A feature documentary in the making, “When We Were Live” is in the process of restoring hundreds of old VHS tapes from the public access age, many of which contain interviews and footage of now-famous directors. The documentary’s director, John Moore, has posted two of these clips — interviews with Richard Linklater and Robert Rodriguez — that will certainly evoke nostalgia for the bygone era of public access TV.
Public access TV — something that is now entirely lost to the reign of the YouTube generation — now stands as a vestige and emblem of old DIY filmmaking. Austin’s public access TV in the ’80s and ’90s was a thriving world of both the eccentric and the boundary-pushing, and was an exciting new space for future and would-be actors and directors.
From drag queen Carmen Banana to geophysics PhD student/call-in host Livia Squires, public access TV in Austin was a groundbreaking community with a wide range of people and ideas. “When We Were Live” seeks to not only reminisce on this era, but also to explore the evolution of the now-successful products of its community by inviting them to talk about their early selves in this arena.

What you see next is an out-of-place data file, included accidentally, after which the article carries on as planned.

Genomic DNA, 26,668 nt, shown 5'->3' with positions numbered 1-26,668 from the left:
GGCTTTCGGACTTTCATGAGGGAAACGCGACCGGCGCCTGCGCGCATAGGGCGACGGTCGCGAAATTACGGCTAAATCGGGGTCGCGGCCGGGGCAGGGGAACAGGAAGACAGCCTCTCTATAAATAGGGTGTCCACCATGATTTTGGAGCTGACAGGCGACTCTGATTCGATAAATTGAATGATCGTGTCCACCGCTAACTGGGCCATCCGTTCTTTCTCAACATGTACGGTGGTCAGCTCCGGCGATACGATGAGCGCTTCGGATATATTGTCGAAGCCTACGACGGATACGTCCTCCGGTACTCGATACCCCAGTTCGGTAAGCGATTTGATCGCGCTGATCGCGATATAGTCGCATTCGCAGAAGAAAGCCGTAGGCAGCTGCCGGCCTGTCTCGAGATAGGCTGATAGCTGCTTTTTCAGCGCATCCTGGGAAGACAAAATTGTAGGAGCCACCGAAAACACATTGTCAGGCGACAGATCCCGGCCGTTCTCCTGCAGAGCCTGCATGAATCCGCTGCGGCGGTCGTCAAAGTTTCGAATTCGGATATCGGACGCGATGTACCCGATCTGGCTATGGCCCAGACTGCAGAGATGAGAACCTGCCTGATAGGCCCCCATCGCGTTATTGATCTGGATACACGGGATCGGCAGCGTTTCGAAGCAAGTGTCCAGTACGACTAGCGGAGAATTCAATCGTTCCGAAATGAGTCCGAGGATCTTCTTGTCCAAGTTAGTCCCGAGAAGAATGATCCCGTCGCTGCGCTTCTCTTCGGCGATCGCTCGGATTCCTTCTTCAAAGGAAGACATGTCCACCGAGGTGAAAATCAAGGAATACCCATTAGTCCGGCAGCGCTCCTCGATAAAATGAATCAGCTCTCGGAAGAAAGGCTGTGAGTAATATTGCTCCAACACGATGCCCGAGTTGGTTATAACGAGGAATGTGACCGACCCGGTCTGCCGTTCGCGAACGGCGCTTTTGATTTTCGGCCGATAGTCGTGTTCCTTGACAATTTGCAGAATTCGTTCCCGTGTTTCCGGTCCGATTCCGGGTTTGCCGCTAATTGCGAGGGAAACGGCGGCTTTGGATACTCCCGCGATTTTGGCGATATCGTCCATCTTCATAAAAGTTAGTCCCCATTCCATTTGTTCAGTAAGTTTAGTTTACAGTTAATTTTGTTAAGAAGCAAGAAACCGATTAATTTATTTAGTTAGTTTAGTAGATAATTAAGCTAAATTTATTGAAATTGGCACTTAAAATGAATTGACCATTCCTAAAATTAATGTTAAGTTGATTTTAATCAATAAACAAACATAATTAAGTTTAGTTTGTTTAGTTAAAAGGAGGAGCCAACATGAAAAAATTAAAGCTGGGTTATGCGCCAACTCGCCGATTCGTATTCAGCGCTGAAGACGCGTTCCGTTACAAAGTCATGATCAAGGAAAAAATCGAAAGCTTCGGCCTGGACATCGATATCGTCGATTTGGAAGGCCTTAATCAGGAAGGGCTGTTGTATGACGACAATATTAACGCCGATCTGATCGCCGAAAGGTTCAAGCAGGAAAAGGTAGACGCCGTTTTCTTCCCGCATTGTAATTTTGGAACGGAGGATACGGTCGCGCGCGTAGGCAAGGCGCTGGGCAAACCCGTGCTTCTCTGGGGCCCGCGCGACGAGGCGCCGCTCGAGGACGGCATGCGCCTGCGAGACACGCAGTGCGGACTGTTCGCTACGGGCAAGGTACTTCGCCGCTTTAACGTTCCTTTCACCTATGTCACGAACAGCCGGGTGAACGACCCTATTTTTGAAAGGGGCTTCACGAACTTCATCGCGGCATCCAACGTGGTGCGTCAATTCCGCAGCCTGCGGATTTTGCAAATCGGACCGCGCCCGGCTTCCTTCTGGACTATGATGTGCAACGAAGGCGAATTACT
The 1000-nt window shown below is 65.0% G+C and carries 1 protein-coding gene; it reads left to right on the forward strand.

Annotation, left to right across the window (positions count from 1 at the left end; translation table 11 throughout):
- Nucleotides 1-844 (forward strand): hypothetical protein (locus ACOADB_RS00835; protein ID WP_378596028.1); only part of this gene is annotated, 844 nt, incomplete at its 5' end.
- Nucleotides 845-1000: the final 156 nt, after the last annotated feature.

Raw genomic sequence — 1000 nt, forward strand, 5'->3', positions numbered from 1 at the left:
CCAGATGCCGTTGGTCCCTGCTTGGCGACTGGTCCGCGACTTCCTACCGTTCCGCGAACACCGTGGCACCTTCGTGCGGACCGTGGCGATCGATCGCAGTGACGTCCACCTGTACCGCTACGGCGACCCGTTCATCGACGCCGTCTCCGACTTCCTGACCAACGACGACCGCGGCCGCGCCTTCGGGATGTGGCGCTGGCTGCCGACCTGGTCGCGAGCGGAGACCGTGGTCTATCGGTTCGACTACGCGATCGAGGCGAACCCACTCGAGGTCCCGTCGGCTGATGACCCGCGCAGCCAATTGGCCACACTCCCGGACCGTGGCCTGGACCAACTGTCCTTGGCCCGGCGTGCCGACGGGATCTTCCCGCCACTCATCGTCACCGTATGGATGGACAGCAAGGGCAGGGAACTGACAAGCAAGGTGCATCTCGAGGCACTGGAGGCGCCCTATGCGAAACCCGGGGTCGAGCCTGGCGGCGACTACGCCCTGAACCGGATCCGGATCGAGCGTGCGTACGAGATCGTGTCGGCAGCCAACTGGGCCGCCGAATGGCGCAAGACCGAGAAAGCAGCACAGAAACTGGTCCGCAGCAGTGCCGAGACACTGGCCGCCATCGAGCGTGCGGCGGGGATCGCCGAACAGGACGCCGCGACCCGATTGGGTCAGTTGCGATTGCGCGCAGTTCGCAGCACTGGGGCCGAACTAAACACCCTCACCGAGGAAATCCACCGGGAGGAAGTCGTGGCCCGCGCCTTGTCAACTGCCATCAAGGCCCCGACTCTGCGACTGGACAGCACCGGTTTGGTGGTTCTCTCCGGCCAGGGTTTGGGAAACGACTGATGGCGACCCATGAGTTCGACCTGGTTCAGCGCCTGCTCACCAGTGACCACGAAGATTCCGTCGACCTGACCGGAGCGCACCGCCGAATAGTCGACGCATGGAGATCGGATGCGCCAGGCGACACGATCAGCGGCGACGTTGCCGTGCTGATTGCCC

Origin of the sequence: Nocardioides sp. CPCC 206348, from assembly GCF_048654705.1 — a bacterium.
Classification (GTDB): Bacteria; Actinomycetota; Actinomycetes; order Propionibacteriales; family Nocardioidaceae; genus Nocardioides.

Here is a very early interview with Linklater, post-“Slacker.” He talks about both the Austin film industry and filmmaking itself in the context of his debut feature, one that now stands as a necessary component (and pioneer) of the indie film canon.
Another gem of this age is in the form of a 1991 interview with Robert Rodriguez. He answers calls on TV, responding to questions about very low-budget filmmaking and film classes at the University of Texas.